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Tuya Butte is a tuya in the Tuya Range of north-central British Columbiamarker, Canadamarker. It is a bit less isolated from other ranges than neighbouring Mount Josephinemarker. Some of the other volcanoes in the area include South Tuyamarker, Ash Mountainmarker, and Mathews Tuyamarker.

Tuya Butte was the first tuya analyzed in the geological literature, and its name has since become standard worldwide among volcanologists in referring to and writing about tuyas. The Tuya Mountains Provincial Park was recently established to protect this unusual landscape, which lies north of Tuya Lakemarker and south of the Jennings Rivermarker near the boundary with the Yukon Territory. Tuya Butte is regarded as among the best examples of this landform outside Icelandmarker and Antarcticamarker.

Tuya Butte was named by Canadian volcanologist Bill Mathews in association with adjacent Tuya Lake and Butte Lake. The term tuya may be derived from a Tahltan word.


Tuya Butte is part of the Tuya Volcanic Fieldmarker, a volcanic field that includes tuyas, postglacial lapilli cones and lava flows and several small shield volcanoes formed during the Pleistocene and Holocene. This in turn is part of the Northern Cordilleran Volcanic Province from Prince Rupertmarker, into the Yukonmarker and the Alaskamarker border caused by rifting of the North American Plate as the Pacific Plate slides northward along the Queen Charlotte Fault.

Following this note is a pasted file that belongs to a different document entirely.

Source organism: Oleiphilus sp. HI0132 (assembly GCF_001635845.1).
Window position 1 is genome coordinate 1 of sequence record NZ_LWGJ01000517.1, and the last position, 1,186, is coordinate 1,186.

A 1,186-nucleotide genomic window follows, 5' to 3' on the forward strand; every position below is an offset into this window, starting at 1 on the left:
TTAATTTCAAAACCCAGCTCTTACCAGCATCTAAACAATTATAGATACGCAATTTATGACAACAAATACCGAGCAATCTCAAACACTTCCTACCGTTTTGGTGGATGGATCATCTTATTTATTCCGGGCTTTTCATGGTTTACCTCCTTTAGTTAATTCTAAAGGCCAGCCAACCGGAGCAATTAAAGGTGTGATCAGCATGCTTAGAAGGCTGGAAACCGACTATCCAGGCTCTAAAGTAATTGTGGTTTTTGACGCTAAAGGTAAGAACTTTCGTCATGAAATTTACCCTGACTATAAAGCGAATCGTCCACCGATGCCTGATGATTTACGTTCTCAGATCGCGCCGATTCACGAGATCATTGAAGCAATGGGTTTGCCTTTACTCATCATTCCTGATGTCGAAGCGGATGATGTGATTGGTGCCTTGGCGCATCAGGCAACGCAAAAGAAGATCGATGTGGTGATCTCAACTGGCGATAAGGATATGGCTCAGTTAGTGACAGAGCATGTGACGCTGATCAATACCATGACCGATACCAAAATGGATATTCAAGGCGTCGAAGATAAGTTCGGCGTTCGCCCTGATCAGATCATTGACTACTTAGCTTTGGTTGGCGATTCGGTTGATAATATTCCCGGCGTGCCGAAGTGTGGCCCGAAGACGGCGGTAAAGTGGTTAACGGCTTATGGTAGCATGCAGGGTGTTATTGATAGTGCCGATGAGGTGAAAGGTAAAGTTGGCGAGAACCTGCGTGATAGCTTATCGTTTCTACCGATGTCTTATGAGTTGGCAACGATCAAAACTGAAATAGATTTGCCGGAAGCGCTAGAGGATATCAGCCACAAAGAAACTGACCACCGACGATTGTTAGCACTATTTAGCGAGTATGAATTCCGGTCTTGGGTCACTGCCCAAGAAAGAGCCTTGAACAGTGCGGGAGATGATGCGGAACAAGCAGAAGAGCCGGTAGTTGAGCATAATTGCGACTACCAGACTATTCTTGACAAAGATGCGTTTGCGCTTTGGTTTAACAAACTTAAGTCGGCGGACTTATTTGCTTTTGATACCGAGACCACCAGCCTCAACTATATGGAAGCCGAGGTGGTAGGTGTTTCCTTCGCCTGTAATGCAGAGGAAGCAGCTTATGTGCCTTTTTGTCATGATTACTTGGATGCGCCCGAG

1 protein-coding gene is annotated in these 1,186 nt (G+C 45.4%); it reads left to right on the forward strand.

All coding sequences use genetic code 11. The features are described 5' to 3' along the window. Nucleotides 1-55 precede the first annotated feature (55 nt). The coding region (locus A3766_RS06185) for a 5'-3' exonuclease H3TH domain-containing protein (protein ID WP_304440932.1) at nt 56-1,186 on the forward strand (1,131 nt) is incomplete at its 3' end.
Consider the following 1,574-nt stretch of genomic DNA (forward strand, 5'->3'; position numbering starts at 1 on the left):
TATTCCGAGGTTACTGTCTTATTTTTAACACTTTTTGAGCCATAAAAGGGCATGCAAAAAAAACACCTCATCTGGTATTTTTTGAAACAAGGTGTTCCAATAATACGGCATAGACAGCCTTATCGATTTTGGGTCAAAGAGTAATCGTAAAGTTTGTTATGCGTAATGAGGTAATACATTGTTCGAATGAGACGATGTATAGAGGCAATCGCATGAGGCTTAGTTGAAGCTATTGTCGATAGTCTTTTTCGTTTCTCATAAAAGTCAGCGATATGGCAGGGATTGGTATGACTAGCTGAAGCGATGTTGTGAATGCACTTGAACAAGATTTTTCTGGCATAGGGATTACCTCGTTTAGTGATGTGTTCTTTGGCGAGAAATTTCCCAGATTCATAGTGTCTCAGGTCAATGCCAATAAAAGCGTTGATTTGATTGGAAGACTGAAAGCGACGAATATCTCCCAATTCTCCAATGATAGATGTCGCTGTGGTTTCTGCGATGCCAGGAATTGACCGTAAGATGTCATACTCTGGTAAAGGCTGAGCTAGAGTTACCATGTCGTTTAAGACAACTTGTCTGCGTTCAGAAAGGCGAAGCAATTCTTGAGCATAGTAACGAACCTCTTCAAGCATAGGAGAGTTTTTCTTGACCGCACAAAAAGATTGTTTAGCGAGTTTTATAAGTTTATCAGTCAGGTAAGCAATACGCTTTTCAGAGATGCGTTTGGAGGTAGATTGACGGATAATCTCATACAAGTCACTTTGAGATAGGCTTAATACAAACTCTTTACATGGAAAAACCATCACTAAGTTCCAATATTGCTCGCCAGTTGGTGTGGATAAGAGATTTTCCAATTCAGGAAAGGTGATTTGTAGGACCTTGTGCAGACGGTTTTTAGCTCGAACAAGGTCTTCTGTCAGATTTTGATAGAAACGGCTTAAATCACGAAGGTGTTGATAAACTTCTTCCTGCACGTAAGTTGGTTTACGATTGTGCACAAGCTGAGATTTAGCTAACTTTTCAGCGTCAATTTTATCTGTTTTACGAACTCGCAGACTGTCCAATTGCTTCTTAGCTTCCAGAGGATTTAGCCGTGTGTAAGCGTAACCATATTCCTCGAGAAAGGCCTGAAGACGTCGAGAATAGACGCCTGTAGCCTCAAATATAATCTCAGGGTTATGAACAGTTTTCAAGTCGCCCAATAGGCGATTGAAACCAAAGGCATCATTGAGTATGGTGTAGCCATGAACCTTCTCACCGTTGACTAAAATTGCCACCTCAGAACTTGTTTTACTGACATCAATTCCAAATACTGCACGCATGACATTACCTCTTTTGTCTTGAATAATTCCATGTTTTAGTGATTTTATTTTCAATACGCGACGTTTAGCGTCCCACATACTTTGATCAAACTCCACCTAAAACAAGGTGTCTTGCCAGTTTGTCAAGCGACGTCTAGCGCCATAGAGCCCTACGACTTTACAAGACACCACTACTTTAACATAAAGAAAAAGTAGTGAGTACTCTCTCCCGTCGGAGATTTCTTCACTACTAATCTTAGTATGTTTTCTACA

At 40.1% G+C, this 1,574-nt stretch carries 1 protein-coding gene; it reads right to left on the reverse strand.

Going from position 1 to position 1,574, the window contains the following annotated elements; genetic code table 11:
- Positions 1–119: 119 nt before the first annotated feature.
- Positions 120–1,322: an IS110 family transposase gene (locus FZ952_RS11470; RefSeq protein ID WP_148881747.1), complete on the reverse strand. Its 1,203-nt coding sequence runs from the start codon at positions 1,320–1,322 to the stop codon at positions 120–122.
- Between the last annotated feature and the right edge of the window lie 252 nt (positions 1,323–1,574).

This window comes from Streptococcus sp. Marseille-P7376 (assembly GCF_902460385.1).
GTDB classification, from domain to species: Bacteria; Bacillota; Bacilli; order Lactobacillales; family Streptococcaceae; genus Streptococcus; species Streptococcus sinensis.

Tuya Butte formed when magma intruded into and melted a vertical pipe in the overlying Cordilleran Ice Sheet. The partially molten mass cooled as a large block, forming the highly developed hyaloclastite and pillow lava with gravity flattening its upper surface. Horizontal columns occur at numerous locations along the periphery of the mass. The absence of glacial erosion of the tuya suggests that it erupted during the Pleistocene. The volcano has no summit crater or obvious vent, suggesting the volcano was fed by a fissure, although several indictions suggest a vent location near a large cirque on the north face. Other subglacial volcanoes can be found in the Wells Gray-Clearwater volcanic fieldmarker and the Garibaldi Volcanic Belt.

See also


  1. Tuya Butte in the Canadian Mountain Encyclopedia. Retrieved on 2007-09-14
  2. Tuya Mountains Provincial Park Retrieved on 2007-11-08
  3. BCGNIS Query Results

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